On the night of his fifteenth birthday, Gep’s father took him to see the king. His father was the Minister of State, and he was thus afforded this great honor. The royal family were very rarely seen in public. He was taken through one of the twenty-seven gilded gates of the Impassible Palace, and they made their way through the cyclopian maze of buildings in the dead of night, meeting no one.
His father ushered him down a long staircase, a flickering lamp the only light as they descended far below the earth. Finally, they came to a golden door. The room within was alcoves. Each contained a plinth on which rested a skull on a red velvet cushion. The last in the line wore a bright golden crown. Gep’s father said nothing, waiting for him to reach his own conclusion. It was a common test, although the circumstances were never this ghastly before.
“The king is dead!” Gep shouted. His father frowned and tilted his head. A sign that he was partially correct, but had missed something.
“Not so loud, boy. You are a man now. It is past time you were inducted in the mysteries.”
“How long, father?” Gep managed at last. His shock was overwhelming. His family genuflected at the royal portrait of King Rekir IV every morning with great ceremony. And now, he was staring at the king’s crown on the empty, grinning face of the skull.
“Him?” his father asked in a casual tone he’d never heard before. “A bit more than three years. He still has another seven or eight years in his reign before he’ll be murdered by his jealous brother. Of course, the royal guard will sniff out the truth of the matter, and not long after presiding over a lavish funeral, he will be tried, and his virtuous son will take his place. That is as far as the omens have worked things out.”
“But who rules the country?” Gep asked, still staring at the empty eye sockets. His father sighed. He’d hadn’t had this much difficulty when he was the lad’s age, but then, he hadn’t been quite so reverent as Gep. That was going to be a double-edged sword.
“The ministers, of course.”
“But how can a kingdom run without its king to oversee it?”
“The ministers have always run the government. They simply no longer do so at the whims of an inbred madman.” The boy flinched, as though he expected divine wrath to settle on his father that very moment. Nothing happened for a long while.
“How long has this been happening?” Gep asked, looking back at the long line of skulls. His father smiled.
“A very long time. My father inducted me in the conspiracy when I was your age. And his father before him, and so on.” Gep was silent for a while, as he worked on the implications.
“But how? Why hasn’t someone noticed before now?”
“Let me show you something,” his father said. They took another winding path up and down through the palace. They emerged on a balcony overlooking a vast, empty square. A building on far side was covered in scaffolding. It was being torn down, or remodeled, or rebuilt. It was impossible to see beneath the fabric. There was always some work being done in the Impassible Palace.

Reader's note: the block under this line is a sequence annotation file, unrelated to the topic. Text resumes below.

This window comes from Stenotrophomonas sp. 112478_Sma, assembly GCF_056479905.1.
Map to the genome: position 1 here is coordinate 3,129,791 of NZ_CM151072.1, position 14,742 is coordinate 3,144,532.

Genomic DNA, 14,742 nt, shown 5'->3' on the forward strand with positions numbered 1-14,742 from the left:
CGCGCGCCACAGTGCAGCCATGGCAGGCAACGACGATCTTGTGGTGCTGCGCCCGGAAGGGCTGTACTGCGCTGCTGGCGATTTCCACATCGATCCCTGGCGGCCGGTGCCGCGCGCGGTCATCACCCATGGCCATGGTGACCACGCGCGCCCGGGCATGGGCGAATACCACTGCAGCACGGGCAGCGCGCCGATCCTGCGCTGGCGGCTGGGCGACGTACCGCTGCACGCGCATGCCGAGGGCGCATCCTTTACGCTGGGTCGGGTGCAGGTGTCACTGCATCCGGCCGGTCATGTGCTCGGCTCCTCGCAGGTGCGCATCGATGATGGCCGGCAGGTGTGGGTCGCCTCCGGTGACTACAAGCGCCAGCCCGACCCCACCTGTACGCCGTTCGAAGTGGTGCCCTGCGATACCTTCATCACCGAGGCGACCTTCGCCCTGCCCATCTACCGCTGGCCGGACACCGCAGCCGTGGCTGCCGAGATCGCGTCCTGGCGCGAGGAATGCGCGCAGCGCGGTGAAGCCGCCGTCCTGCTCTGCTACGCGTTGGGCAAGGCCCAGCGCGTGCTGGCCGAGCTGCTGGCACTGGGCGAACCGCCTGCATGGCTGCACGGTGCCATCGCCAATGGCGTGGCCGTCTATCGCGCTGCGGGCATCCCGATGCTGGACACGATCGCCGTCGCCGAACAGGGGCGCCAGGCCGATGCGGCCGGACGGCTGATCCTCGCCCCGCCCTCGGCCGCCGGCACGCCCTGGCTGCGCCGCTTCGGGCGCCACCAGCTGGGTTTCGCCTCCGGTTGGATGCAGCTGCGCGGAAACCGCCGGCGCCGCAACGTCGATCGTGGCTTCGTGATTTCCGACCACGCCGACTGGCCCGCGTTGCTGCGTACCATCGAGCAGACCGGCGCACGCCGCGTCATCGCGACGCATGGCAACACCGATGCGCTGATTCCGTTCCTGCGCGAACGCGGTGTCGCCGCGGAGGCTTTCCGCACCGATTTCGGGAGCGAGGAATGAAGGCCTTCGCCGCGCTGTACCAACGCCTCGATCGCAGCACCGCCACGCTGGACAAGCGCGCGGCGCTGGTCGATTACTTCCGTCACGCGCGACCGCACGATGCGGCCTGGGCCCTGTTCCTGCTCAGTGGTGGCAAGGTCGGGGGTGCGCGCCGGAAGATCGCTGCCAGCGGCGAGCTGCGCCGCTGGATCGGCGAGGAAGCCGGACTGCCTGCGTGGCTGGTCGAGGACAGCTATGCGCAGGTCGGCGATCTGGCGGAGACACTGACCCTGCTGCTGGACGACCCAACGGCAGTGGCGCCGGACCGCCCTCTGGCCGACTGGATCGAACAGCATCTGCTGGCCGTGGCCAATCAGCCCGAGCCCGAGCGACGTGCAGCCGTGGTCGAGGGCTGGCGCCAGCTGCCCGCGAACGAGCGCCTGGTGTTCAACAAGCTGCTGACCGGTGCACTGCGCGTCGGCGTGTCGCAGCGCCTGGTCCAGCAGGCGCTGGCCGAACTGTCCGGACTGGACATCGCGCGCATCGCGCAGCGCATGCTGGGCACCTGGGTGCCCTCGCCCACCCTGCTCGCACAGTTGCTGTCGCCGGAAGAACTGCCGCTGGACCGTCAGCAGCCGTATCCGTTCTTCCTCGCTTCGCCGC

“You have never seen the king, or any of the royal family. Everyone knows they exist. They read the newspapers, they hear the gossip, they see the portraits and pay their respect. But they are apart from common concerns, protected by layers of guards. They are shrouded in a maze of bureaucracy as thick as these walls. They are kept alive in story alone, in chance encounters and the barest hints. In a few days, a palanquin will be brought to this courtyard. The workers will stop, and they will bow to their king. A hand might emerge, the barest hint for any brazen or bold enough to look up from the stones. And they will tell that story, and they will believe in the king who approved their work and graced them with his presence.
“So there is no king,” Gep said, almost dejectedly.
“Not at all, boy. There is a king, and he’s better than a flesh-and-blood ruler. Flesh and blood is fragile. It’s weak. It goes mad, it makes unreasonable demands. It drains the treasury. It exhausts the country in vanity and pointless struggle. But an idea? An idea is immortal as long as someone believes it. And the citizens believe very strongly. They work hard for their lord, and they are happy and prosperous.”
“But who leads them?” Gep stared up at his father with fear in his eyes. Behind him, the shadows were being chased away by a rising sun.
“We do. The ministers keep the country working in the king’s name.”
“But how do you agree?”
“Come with me, Gep. It is time for you to see what I really do.” The Minister lead his son up to a tower, a group of men and women were waiting for him. They ignored Gep and immediately began argue with his father about a dozen matters of state. He cleared his throat and brought the meeting to order. Each in turn presented their business. They sat at a mahogany table in fine robes and determined the fates of millions. Gep watched as they worked for and against each other, and he understood. He smiled as the sun rose over the Impassible Palace, and his suddenly rosy future as a head of state.
Afterwards, the minister of finance spoke to the boy.
“What do you think of our conspiracy, young man?”
“I am overwhelmed, sir. I don’t understand how people can be ruled by an idea.”
“People are constantly ruled by ideas, and it is important to remember that ideas can replace people quite easily.” Gep didn’t understand the threat for a long time.

Cover image by Loizeau shared under a Creative Commons, Attribution, Non-Commercial, No Derivatives License.